Andrew Mossberg made a painful mistake two months ago. He thought Miami Beach Police Det. Philippe Archer was a purse snatcher and tried to help the woman he believed was the victim. His thanks? Getting his face obliterated by the cop.
In the early evening of June 26, the 50-year-old audio and video engineer was walking on West Avenue when he saw Archer, dressed in a blue polo shirt and black slacks, screaming and manhandling Megan Adamescu, a 29-year-old model.
"I saw him grab her purse and pull things out of it," Mossberg relays. "When she tried to grab the bag back, he punched her in the face. She fell down, got up, and tried to go for her purse again. He then kicked her legs from underneath her so she would fall down again."
Mossberg, who bought his three bedroom condo at the
Mirador Floridian in 2004 for $439,500 and last year paid $1,317 in property taxes to Miami Beach, alleges Archer was not wearing a police badge or any other ID. So Mossberg called the Miami Beach Police nonemergency number and asked the dispatcher to send units over. "I yelled at him that the police are on their way," Mossberg says. "That's when he ran at me, kicked me once in the left side of the head, then kicked me again in the forehead, and punched me twice."
What he didn't know was that the cop had just thrown Adamescu, who was drunk, out of the South Bay Club condo building.
Adamescu, who sustained a black eye and a head contusion, admits she was heavily intoxicated. But she insists Archer was the aggressor. "I didn't know who he was," she says. "He definitely didn't show me a badge. All of sudden he's coming at me like a raging lunatic, grabbing my purse. I was freaking out."
She claims her injuries were so severe she was unable to work runway shows during Miami Beach swim week in July. "There was no way I was going to walk with all the bruises all over my body," she says. "And I was still in a lot of pain."
The condo's concierge, Adrian Aponte, says the cop did ID himself. "She was passed out on the lobby's sofa," he says of Adamescu. "She was in a very terrible condition."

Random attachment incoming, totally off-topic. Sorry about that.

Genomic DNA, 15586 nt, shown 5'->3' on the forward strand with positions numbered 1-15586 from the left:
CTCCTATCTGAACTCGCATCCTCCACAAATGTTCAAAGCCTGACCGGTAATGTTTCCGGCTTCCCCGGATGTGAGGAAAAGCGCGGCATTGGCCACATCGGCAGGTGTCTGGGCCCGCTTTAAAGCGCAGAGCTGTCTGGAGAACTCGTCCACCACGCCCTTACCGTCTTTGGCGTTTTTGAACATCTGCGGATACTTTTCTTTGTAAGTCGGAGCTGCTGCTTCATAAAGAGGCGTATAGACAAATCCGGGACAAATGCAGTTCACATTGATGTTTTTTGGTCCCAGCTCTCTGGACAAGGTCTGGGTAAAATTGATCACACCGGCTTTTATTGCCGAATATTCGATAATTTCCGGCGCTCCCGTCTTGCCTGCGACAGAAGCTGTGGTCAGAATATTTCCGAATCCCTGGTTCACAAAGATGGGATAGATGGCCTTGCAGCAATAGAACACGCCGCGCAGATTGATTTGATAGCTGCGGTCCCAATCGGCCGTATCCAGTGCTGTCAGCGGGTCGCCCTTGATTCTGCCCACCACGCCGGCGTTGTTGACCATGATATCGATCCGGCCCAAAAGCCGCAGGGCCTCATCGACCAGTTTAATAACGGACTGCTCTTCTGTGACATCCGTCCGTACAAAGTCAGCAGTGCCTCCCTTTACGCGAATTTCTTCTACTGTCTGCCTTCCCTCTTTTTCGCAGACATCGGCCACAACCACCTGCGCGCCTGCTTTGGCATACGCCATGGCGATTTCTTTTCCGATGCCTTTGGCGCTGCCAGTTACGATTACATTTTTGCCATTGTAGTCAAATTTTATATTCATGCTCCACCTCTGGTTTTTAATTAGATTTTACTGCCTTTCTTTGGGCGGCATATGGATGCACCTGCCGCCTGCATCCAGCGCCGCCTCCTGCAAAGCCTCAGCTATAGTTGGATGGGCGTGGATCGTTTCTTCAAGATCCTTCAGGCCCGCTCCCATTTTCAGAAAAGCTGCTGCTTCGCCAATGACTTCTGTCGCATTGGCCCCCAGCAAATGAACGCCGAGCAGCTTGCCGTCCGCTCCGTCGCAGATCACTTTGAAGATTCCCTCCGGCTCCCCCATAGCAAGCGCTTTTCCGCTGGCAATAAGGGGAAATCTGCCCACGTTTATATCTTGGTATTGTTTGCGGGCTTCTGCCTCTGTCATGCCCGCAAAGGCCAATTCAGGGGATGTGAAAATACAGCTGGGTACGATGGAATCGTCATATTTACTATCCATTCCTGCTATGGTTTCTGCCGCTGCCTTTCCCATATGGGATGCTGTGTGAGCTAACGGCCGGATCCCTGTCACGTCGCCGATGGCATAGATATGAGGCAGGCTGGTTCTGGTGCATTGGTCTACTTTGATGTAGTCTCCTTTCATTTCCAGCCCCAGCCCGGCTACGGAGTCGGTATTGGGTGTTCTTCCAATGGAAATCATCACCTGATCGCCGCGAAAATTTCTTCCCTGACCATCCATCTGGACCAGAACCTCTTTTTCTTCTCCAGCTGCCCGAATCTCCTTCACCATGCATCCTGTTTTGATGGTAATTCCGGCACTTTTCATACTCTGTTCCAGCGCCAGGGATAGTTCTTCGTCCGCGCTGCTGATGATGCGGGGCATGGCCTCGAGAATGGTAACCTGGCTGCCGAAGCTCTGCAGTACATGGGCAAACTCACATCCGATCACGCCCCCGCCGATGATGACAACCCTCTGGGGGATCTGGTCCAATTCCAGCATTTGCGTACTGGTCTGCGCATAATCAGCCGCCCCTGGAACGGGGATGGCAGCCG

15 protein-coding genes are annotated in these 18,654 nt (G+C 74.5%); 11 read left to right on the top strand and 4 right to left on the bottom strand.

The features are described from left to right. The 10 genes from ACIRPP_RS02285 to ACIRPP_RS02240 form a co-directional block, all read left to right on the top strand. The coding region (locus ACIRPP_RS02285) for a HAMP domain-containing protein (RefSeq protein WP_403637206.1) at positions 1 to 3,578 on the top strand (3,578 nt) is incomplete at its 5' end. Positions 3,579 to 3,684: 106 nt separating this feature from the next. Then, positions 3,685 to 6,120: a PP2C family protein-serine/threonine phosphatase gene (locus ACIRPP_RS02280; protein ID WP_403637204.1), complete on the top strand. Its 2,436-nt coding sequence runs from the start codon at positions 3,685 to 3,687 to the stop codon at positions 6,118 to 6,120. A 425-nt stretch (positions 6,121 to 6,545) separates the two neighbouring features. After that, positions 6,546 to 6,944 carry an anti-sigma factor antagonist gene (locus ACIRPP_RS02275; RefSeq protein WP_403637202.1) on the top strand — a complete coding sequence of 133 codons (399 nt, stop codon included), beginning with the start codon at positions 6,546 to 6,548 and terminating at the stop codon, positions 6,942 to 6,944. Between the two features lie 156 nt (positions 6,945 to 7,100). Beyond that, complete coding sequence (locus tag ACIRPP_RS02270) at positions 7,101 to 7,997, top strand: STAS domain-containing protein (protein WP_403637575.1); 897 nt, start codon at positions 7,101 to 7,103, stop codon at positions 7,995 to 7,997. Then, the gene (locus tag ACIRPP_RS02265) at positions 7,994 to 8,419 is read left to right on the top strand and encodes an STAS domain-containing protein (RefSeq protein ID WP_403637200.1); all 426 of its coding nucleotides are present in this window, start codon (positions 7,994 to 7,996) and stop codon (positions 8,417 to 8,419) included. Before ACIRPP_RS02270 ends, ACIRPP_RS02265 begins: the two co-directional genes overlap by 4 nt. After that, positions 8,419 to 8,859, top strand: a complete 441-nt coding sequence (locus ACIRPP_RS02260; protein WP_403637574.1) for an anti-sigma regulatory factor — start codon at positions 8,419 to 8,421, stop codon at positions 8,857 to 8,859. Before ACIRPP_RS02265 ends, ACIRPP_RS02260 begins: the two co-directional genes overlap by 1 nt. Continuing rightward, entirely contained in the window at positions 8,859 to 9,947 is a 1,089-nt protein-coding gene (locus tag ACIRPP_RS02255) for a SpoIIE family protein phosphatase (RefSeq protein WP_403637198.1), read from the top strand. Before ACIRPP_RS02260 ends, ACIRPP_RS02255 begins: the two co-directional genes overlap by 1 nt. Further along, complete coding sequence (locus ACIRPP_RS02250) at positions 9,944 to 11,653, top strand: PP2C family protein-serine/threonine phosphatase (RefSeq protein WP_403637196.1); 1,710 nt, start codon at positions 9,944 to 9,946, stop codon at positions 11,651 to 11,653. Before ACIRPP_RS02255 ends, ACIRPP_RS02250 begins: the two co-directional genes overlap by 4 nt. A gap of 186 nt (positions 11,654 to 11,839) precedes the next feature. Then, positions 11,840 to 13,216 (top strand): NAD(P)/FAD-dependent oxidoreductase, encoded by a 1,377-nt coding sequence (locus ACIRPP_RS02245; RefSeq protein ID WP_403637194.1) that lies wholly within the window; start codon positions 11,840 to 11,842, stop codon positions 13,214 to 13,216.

What is certain is that when Mossberg came to, he found himself under arrest alongside Adamescu for felony battery on a law enforcement officer, resisting an officer with violence, and disorderly conduct. Archer also charged Mossberg with obstructing justice. In arrest reports, Archer claims Mossberg and Adamescu attacked him despite his telling them he was a cop and showing his badge.
The cop, who is black, wrote that Adamescu yelled "fuck you nigger," "became hostile and belligerent," and that she "attempted to snatch her passport out of my hands." Archer alleges he got distracted when Mossberg approached him. That's when Adamescu "slapped me on the left side of the face, knowing that I was a law enforcement officer. I immediately countered with an open hand strike to [the] right side of her face causing her to fall to the ground and hit the back of her head," Archer wrote.
That's when Mossberg "charged me, preparing to attack me," according to the arrest report for the engineer. "I conducted a front kick to his abdomen area, causing him to step back," Archer wrote. "[Mossberg] became enraged and came back at me." So Archer says he kicked Mossberg in the face. The cop clearly got the best of the tussle. "During the violent and physical confrontation, [Mossberg] sustained a laceration to the right side of his head, a left swollen face cheek, and scratches about his arms," Archer wrote.
Archer also claims in Adamescu's arrest report that while he was dealing with Mossberg, another undercover detective arrived at the scene and handcuffed her.
However, Mossberg provided Banana Republican with a copy of a 13-second video clip that shows Archer had subdued both of them before any other officers responded.
A bystander, who did not want to comment, used his cell phone to record the aftermath. Archer is seen pointing at the individual holding the camera, who is overheard saying, "You're a cop, right?"
On August 15, Miami-Dade prosecutors
dropped all the charges against them decided not to file criminal charges against them and the cases were removed from the court docket. UPDATE: A spokesman for the Miami-Dade State Attorney's Office says the investigation remains open and charges could be filed at a later date if more evidence is presented by the Miami Beach Police Department.